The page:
Insofar as Sir Peter was dropping any hints at all, he seems to believe that ITV's failing under Mr Allen was not so much one of programming - though that fell short of the standard required - as one of marketing. That would suggest Mike Clasper is in with a chance should he choose to throw his hat in the ring. He has three things going for him: first he is on the board of ITV; second he is available, having quit BAA following its sale to Ferrovial; third, he has a wealth of commercial and marketing experience garnered during his years with Procter & Gamble.
Sir Peter says he is not going to do the headhunter's job for them and find his own chief executive. But how ironic it would be if the successful candidate turns out to have been under his nose all the time.
Royal Mail monopoly is still largely intact
The Royal Mail's 350-year-old monopoly ended only seven months ago and yet the postal regulator is already wondering what more can be done to open up the market. Today Postcomm is launching a consultation exercise which promises to ask the fundamental questions.
Before Allan Leighton gets carried away, the one question this strategic review will not be posing is whether Royal Mail should be privatised, or even whether its chairman should be allowed to gift 20 per cent of the business to his workforce.
Rather, the exercise is concerned with how competition can be encouraged and whether the Royal Mail should be less constrained in what it can and cannot do.
Answers on a postcard to Nigel Stapleton, the chairman of Postcomm. Unfortunately, you will still have to send it by Royal Mail because four years after the regulator began to nibble away at the monopoly by freeing up bulk mail to competition it still has 96 per cent of the market.
Central to the review is the future of the Royal Mail's one-price-goes-anywhere guarantee. That it will remain in place is not in doubt. The question is in what form. Currently, the universal service, as it is known, covers about three-quarters of everything sent through the post. Should it be narrowed or should it be made still wider?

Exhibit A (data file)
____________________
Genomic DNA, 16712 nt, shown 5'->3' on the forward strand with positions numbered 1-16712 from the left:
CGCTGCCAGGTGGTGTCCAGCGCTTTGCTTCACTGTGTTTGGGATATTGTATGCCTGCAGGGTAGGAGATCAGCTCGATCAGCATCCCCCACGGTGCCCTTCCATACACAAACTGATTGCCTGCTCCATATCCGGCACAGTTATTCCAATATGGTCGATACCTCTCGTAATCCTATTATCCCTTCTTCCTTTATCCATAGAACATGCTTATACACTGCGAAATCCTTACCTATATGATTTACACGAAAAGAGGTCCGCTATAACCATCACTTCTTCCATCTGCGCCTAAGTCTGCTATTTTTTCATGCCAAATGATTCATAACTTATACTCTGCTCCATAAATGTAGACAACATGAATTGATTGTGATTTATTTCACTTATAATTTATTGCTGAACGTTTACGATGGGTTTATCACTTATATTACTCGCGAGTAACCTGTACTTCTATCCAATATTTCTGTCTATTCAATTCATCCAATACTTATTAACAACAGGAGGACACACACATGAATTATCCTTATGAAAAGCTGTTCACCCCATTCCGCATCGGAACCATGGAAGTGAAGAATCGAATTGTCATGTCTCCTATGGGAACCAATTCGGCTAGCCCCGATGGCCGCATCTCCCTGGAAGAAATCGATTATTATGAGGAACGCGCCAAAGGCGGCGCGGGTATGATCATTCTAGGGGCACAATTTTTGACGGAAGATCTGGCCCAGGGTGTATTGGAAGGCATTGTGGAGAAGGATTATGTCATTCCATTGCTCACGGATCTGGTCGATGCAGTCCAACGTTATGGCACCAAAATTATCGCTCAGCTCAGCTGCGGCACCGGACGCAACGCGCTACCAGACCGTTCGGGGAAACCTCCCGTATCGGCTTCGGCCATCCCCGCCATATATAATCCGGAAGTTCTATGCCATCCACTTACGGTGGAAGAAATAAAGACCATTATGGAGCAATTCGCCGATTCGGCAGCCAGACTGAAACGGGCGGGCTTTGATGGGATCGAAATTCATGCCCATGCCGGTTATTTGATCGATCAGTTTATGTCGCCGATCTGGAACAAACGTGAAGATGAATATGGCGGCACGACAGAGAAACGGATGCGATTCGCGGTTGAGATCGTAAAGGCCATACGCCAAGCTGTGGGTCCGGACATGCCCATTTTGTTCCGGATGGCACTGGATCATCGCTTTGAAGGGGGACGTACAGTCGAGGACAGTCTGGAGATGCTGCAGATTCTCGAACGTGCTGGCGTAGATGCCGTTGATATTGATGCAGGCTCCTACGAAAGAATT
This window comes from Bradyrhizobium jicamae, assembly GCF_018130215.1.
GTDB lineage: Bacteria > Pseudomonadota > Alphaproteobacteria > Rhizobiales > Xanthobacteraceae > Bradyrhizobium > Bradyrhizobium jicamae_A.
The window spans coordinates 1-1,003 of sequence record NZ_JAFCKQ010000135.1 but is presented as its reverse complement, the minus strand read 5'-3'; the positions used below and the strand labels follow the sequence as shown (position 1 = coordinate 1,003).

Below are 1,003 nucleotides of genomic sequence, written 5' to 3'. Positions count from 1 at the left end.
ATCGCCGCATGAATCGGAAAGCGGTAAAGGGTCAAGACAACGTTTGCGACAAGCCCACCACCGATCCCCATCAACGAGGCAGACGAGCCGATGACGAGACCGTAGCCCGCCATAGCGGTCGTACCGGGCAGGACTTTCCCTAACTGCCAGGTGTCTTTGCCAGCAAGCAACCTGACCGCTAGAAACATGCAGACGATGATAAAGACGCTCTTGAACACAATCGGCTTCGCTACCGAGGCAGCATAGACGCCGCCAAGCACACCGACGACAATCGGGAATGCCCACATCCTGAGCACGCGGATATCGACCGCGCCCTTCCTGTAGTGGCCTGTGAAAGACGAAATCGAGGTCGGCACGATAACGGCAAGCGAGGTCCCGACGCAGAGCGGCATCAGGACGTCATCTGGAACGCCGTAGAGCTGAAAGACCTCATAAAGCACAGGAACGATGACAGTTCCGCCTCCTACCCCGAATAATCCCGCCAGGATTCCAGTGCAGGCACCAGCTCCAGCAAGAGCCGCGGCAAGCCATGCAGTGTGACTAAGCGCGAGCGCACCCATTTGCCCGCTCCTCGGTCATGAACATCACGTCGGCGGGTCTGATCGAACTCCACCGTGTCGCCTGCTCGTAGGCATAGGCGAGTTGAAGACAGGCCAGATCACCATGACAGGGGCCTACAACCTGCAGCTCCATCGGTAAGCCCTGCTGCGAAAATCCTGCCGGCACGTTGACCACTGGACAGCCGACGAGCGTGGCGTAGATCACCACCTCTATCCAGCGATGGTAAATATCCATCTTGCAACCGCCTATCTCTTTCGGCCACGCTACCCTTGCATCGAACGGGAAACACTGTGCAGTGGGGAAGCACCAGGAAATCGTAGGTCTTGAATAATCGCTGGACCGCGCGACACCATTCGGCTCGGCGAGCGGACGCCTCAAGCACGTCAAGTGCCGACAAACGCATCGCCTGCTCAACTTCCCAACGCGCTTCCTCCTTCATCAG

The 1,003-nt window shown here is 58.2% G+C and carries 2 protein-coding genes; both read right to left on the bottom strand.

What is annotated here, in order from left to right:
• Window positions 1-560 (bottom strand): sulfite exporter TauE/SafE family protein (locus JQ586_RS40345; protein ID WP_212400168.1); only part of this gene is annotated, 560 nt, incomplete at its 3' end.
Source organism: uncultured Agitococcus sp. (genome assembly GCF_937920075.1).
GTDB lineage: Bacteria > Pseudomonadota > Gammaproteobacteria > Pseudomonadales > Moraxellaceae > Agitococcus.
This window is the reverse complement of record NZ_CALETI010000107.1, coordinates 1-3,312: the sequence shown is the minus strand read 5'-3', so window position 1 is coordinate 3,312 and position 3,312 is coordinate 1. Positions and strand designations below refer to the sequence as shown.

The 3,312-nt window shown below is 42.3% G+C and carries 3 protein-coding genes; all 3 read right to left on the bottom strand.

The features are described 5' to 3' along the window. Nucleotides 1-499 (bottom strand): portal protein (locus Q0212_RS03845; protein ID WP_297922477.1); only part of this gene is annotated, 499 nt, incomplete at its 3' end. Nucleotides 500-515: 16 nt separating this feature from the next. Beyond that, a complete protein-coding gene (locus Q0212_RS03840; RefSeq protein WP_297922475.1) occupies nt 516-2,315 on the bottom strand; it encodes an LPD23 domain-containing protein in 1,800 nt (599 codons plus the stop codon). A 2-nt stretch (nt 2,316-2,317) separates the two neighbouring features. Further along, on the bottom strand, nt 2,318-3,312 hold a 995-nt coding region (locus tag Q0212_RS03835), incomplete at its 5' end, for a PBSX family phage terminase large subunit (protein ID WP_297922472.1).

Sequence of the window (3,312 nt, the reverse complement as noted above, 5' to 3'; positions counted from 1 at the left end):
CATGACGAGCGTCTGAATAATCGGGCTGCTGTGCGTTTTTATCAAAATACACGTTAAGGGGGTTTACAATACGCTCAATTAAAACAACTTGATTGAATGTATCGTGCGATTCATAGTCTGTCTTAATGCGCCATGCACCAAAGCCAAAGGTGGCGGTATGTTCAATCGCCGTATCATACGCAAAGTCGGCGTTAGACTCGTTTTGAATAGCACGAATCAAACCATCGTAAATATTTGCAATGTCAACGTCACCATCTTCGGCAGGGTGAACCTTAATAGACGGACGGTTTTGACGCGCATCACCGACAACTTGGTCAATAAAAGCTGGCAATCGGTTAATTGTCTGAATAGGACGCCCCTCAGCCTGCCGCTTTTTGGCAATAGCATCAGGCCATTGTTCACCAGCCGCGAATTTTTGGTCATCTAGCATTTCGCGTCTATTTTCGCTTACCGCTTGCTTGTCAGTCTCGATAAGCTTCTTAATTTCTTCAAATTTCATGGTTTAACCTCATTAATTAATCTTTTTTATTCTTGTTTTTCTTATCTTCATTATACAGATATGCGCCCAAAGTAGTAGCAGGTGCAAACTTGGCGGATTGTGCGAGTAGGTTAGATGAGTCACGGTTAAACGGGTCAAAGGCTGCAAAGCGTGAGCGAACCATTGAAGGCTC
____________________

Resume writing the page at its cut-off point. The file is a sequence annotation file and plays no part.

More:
The Royal Mail likes to refer to it as an "obligation" as if it were a costly burden to be forced to deliver to every address in the country for the same price. In truth, it is the marketing tool to die for. The mere existence of it is what persuades us to entrust 80 million items each day to the tender mercies of the Royal Mail.
But in an age of almost universal e-mail, is it any longer necessary to have a universal service obligation which covers quite so much of the market? The countervailing argument for widening it is that the broadband revolution has also meant a huge shift towards online shopping. Those goods have to be delivered somehow and a one-price-fits-all mail service seems as effective a mechanism as any.
In between chewing over this, Postcomm will also be canvassing views on whether Royal Mail deserves to be split in two so that its trunk network is distinct from its "last mile" delivery network of 160,000 postmen and women.
The radical solution would be to break it up, much as BT has been divided into an infrastructure company and a retail business. That, apparently, would require primary legislation, even if the two halves remained under the ownership of Royal Mail.
Given the glacial pace at which Royal Mail's 100 per cent shareholder is moving on Mr Leighton's employee share ownership plan, which also requires parliamentary approval, don't bet on anything happening quickly.Reuse content